The US’ International Development Finance Corp. (DFC) and Shell Foundation are teaming up to work on renewable energy access in low-income states, in Africa and Asia.
The two aim to bring renewable energy to more than 5 million people by 2025. They are targeting people without grid access who are living on $2-10 per day. The memorandum of understanding (MoU) also aims to empower women economically.
Shell Foundation will use more than $45mn in grant funding to build a number of businesses. These will provide distributed renewable energy.
DFC said it hoped to approve up to $100mn in early stage debt and equity to support these businesses. The agency said it would work with Shell Foundation on its energy investments made alongside the UK’s Foreign, Commonwealth and Development Office (FCDO), Power Africa and USAID.
The agency noted the MoU with Shell Foundation was in line with another MoU. DFC signed an agreement in December 2020 with the Rockefeller Foundation.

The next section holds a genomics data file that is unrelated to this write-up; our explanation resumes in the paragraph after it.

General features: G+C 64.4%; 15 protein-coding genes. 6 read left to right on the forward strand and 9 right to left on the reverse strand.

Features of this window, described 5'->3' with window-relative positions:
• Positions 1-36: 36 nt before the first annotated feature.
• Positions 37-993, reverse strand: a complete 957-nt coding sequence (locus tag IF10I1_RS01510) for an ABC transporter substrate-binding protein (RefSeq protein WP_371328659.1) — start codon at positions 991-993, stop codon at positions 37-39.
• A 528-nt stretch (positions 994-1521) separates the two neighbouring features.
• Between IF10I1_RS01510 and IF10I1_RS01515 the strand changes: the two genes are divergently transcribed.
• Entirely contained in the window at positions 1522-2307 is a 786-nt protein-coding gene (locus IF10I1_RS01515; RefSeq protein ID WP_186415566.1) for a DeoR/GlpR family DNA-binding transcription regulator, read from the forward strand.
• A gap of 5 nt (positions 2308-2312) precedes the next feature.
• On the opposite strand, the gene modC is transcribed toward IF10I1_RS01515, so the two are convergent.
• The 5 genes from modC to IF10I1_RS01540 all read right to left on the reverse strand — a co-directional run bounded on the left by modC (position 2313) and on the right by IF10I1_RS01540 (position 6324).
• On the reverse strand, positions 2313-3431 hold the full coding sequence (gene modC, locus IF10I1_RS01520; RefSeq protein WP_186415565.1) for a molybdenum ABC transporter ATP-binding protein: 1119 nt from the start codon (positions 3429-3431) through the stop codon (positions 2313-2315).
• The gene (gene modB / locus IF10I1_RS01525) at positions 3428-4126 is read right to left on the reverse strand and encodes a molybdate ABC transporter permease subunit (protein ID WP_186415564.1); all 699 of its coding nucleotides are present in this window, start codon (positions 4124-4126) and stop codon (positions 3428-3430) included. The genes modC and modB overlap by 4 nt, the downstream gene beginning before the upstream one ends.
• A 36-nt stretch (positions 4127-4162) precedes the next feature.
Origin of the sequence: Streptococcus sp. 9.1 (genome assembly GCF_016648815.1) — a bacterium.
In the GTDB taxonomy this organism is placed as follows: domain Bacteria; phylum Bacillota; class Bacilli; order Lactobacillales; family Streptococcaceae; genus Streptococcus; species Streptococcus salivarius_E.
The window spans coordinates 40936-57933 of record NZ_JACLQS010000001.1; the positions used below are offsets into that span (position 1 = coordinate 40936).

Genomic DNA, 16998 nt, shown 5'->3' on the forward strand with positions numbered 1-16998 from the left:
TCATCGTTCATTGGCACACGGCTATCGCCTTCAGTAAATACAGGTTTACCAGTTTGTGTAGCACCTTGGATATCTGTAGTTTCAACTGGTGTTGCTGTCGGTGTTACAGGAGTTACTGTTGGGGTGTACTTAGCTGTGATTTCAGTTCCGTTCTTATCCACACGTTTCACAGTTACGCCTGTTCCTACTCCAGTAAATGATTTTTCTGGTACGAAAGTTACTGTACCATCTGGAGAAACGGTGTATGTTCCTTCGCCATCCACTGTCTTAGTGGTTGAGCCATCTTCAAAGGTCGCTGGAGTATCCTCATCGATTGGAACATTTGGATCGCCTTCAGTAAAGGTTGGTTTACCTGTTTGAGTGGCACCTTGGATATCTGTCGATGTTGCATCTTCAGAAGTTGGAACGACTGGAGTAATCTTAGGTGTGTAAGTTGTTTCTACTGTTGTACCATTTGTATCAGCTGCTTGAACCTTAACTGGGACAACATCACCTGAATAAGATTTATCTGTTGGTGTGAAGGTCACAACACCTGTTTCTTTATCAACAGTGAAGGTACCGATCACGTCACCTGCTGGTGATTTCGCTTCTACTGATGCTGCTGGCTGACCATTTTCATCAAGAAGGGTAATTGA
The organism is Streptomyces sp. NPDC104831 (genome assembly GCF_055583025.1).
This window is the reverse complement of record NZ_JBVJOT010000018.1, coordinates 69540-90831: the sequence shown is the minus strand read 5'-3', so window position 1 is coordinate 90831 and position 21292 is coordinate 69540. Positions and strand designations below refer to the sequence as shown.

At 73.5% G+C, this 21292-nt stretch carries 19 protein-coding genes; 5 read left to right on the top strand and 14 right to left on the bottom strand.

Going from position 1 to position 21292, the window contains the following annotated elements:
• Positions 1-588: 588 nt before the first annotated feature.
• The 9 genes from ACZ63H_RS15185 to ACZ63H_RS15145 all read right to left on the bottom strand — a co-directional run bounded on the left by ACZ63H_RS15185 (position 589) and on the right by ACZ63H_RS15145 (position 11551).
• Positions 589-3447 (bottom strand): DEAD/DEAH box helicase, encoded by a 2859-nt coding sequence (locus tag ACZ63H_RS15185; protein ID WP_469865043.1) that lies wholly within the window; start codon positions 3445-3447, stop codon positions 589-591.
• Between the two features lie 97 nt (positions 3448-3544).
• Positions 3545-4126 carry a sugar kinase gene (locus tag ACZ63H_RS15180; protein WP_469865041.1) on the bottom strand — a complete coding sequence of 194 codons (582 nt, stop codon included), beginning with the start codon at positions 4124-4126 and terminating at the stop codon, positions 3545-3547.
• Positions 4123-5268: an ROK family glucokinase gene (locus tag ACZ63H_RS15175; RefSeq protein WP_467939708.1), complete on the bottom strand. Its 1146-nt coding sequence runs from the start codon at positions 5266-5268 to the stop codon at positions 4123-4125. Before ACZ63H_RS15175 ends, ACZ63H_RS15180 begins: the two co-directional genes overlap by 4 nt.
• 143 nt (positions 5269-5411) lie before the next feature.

“This new collaboration leverages DFC’s effective financing tools and Shell Foundation’s experience and portfolio to support companies that connect people living at the last mile to productive electricity, which will dramatically improve their lives,” said Acting DFC CEO Dev Jagadesan.
He went on to say that commercial financing with Shell Foundation would help companies scale, “while prioritising women’s economic empowerment and supporting economic growth as countries continue to respond to the COVID-19 pandemic”.
Shell Foundation’s CEO Sam Parker said distributed renewable energy was “already providing more affordable, more reliable energy to tens of millions of people who cannot access the grid, mostly in ways that are far more cost-effective and quicker to deploy, yet they are unable to access significant growth investment”.
DFC set out its Roadmap for Impact in 2020. This aims to secure energy access for at least 10 million people by 2025.
Under the MoU DFC signed with the Rockefeller Foundation, the US agency said it would provide up to $2bn for distributed renewable energy. The Rockefeller Foundation would provide $50mn to de-risk the DFC investments.